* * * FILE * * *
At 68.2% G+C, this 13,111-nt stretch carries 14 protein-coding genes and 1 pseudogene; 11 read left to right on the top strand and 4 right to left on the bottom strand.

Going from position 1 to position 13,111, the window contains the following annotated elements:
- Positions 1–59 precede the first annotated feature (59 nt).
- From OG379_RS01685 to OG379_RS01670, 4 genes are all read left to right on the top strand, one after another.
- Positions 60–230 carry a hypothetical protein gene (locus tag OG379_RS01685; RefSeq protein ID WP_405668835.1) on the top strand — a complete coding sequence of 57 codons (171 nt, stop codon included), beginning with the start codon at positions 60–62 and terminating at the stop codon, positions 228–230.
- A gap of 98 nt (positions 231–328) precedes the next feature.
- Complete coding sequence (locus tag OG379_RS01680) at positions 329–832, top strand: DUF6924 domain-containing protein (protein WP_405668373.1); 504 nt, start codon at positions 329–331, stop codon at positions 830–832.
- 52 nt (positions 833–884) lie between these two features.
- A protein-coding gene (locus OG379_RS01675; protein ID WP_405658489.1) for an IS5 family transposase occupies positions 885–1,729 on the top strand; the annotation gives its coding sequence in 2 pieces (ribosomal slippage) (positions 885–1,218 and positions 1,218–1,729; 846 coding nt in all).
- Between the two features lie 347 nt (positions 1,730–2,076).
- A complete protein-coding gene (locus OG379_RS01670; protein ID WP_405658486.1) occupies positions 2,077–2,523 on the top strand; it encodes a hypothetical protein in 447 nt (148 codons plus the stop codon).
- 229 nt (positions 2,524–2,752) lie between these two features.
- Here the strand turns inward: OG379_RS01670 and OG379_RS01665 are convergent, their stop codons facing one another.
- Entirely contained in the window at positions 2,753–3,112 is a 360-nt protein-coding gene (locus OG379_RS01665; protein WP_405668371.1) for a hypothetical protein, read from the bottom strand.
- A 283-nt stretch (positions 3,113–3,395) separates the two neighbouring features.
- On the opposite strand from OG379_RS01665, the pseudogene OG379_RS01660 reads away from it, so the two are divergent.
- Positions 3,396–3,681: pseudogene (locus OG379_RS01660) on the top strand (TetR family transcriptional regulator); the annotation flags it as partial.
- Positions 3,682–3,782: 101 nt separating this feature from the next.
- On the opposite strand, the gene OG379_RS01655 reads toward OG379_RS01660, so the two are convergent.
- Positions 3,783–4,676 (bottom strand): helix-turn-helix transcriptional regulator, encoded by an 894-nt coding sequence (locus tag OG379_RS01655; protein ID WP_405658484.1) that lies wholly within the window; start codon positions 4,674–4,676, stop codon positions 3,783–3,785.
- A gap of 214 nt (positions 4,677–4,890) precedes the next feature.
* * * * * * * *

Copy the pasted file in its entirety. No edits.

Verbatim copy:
At 68.2% G+C, this 13,111-nt stretch carries 14 protein-coding genes and 1 pseudogene; 11 read left to right on the top strand and 4 right to left on the bottom strand.

Going from position 1 to position 13,111, the window contains the following annotated elements:
- Positions 1–59 precede the first annotated feature (59 nt).
- From OG379_RS01685 to OG379_RS01670, 4 genes are all read left to right on the top strand, one after another.
- Positions 60–230 carry a hypothetical protein gene (locus tag OG379_RS01685; RefSeq protein ID WP_405668835.1) on the top strand — a complete coding sequence of 57 codons (171 nt, stop codon included), beginning with the start codon at positions 60–62 and terminating at the stop codon, positions 228–230.
- A gap of 98 nt (positions 231–328) precedes the next feature.
- Complete coding sequence (locus tag OG379_RS01680) at positions 329–832, top strand: DUF6924 domain-containing protein (protein WP_405668373.1); 504 nt, start codon at positions 329–331, stop codon at positions 830–832.
- 52 nt (positions 833–884) lie between these two features.
- A protein-coding gene (locus OG379_RS01675; protein ID WP_405658489.1) for an IS5 family transposase occupies positions 885–1,729 on the top strand; the annotation gives its coding sequence in 2 pieces (ribosomal slippage) (positions 885–1,218 and positions 1,218–1,729; 846 coding nt in all).
- Between the two features lie 347 nt (positions 1,730–2,076).
- A complete protein-coding gene (locus OG379_RS01670; protein ID WP_405658486.1) occupies positions 2,077–2,523 on the top strand; it encodes a hypothetical protein in 447 nt (148 codons plus the stop codon).
- 229 nt (positions 2,524–2,752) lie between these two features.
- Here the strand turns inward: OG379_RS01670 and OG379_RS01665 are convergent, their stop codons facing one another.
- Entirely contained in the window at positions 2,753–3,112 is a 360-nt protein-coding gene (locus OG379_RS01665; protein WP_405668371.1) for a hypothetical protein, read from the bottom strand.
- A 283-nt stretch (positions 3,113–3,395) separates the two neighbouring features.
- On the opposite strand from OG379_RS01665, the pseudogene OG379_RS01660 reads away from it, so the two are divergent.
- Positions 3,396–3,681: pseudogene (locus OG379_RS01660) on the top strand (TetR family transcriptional regulator); the annotation flags it as partial.
- Positions 3,682–3,782: 101 nt separating this feature from the next.
- On the opposite strand, the gene OG379_RS01655 reads toward OG379_RS01660, so the two are convergent.
- Positions 3,783–4,676 (bottom strand): helix-turn-helix transcriptional regulator, encoded by an 894-nt coding sequence (locus tag OG379_RS01655; protein ID WP_405658484.1) that lies wholly within the window; start codon positions 4,674–4,676, stop codon positions 3,783–3,785.
- A gap of 214 nt (positions 4,677–4,890) precedes the next feature.